Ratio was interinstitutional, as one might say. It did not simply elide disciplinary boundaries within the university; it brought together representatives from different sorts of institutions: people from the universities, but also medical men and physiologists based in hospitals and research institutes, including Walter and Ashby, and workers in government laboratories.

    But this strength came hand-in-hand with the weakness of cybernetics, as Pickering describes on pg 59-60:

    Academic disciplines are very good at holding neophytes to specific disciplinary agendas, and it was both a strength and a weakness of cybernetics that it could not do this—a strength, inasmuch as cybernetics retained an undisciplined and open-ended vitality, an ability to sprout off in all sorts of new directions, that the established disciplines often lack; a weakness, as an inability both to impose standards on research and to establish career paths for new cyberneticians left enthusiasts to improvise careers much as did the founders.

    In this sense, we can see disciplines as a dual-edged sword. They are effective carries of tradition, ensuring insights, ideas and methods get reproduced from one generation to the next. But they do this at the cost of disciplining, with the perpetual risk that creativity and innovation are foreclosed by an adherence to inherited standards.

    Is it possible to overcome this by developing nomadic movements within the conservative structure of disciplines? I’m prone to seeing the bias towards novelty within the contemporary scholarly ecosystem as a fundamentally negative thing, as much as I’m well suited to it in many ways. But an optimistic reading of it cold be that it mitigates the stultifying potential inherent in disciplinarity and ensures there is room for creativity which might not otherwise be there.

  • Mark 10:24 pm on March 21, 2019 Permalink | Reply
    Tags: academic sociability, , cybernetics, meetings, , workshops   

    Scholarly centres of gravity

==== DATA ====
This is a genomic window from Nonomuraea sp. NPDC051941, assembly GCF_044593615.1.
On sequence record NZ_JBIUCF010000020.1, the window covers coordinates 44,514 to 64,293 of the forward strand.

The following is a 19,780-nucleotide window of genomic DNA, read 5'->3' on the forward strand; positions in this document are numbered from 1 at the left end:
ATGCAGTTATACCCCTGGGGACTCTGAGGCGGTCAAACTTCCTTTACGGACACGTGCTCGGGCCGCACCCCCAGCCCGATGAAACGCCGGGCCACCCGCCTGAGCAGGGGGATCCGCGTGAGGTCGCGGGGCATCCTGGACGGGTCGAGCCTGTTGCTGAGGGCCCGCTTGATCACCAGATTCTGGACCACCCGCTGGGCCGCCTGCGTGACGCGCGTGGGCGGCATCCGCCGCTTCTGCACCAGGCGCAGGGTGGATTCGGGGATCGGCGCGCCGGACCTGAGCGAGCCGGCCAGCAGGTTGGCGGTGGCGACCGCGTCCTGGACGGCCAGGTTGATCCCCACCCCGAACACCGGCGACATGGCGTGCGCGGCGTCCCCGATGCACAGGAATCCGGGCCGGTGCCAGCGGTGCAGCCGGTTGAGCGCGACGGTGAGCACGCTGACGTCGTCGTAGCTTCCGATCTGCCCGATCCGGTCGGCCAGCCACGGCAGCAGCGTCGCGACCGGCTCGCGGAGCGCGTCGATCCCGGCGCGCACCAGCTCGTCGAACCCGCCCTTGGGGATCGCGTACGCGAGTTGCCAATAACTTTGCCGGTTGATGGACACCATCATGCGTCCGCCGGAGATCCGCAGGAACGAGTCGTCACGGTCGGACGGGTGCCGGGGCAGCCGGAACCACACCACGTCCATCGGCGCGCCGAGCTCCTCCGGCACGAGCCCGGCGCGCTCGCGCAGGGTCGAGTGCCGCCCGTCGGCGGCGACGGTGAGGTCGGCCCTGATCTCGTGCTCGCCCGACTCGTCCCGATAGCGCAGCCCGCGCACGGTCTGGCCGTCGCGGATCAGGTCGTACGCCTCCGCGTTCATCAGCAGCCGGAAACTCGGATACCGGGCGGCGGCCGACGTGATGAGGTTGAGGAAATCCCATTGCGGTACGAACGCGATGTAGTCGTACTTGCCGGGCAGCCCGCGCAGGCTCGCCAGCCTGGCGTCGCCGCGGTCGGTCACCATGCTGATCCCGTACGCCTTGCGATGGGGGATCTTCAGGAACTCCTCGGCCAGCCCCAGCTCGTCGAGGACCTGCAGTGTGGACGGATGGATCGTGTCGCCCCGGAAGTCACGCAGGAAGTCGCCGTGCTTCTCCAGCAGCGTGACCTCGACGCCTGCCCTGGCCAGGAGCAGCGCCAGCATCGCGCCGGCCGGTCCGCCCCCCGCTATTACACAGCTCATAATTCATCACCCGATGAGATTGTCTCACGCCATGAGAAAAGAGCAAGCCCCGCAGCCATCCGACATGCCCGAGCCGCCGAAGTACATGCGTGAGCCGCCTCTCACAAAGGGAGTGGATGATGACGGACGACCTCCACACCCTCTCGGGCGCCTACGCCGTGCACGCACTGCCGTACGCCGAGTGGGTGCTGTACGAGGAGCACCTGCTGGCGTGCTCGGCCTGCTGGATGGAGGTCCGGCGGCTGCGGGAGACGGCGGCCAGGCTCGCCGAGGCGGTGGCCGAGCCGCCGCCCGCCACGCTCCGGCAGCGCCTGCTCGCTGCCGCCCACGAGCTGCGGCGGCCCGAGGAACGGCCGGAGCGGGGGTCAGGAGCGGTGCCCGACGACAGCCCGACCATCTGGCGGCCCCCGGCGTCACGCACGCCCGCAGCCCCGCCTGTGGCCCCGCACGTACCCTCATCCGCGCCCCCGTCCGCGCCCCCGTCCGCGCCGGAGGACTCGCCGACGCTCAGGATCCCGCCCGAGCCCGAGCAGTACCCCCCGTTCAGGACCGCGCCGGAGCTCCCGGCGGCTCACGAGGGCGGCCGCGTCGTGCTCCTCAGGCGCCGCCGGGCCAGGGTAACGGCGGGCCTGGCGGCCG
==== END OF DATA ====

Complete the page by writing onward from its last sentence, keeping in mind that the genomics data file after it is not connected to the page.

This is a term which Andrew Pickering uses on pg 10 of the Cybernetic Brain to describe the conference series and dining club around which cybernetics coalesced, as organisationally loose and somewhat self-selecting gatherings substituted for the secure institutional base which the majority of participants lacked.

    Scholarly centres of gravity are what bring people together outside of institutional concerns, with the intellectual and relational goods which can be found there drawing people back to them. In the process of course, this contributes to the reproduction of those goods as common projects, commitments and understandings emerge from what people do in these assemblies. If they stop coming back, or if the meetings cease to resonate for those concerned, these goods will rapidly erode.

    This is the perils of scholarly centres of gravity outside of institutional settings. They can provide a richer lived experience of why we do what we do. But the resources of an institution can help buttress projects and initiatives during fallow times when things don’t quite work. In their absence, a shared project can rapidly unwind with nothing beyond the commitment of those involved to hold it in its place.

  • Mark 9:38 pm on March 20, 2019 Permalink | Reply
    Tags: , cybernetics,   

    Cybernetics as a way of life 

    This is a wonderful section from pg 9 of Andrew Pickering’s The Cybernetic Brain:

    Unlike more familiar sciences such as physics, which remain tied to specific academic departments and scholarly modes of transmission, cybernetics is better seen as a form of life , a way of going on in the world, even an attitude, that can be, and was, instantiated both within and beyond academic departments, mental institutions, businesses, political organizations, churches, concert halls, theaters, and art museums. This is to put the case positively. But from another angle, we should note the continuing marginality of cybernetics to established institutions.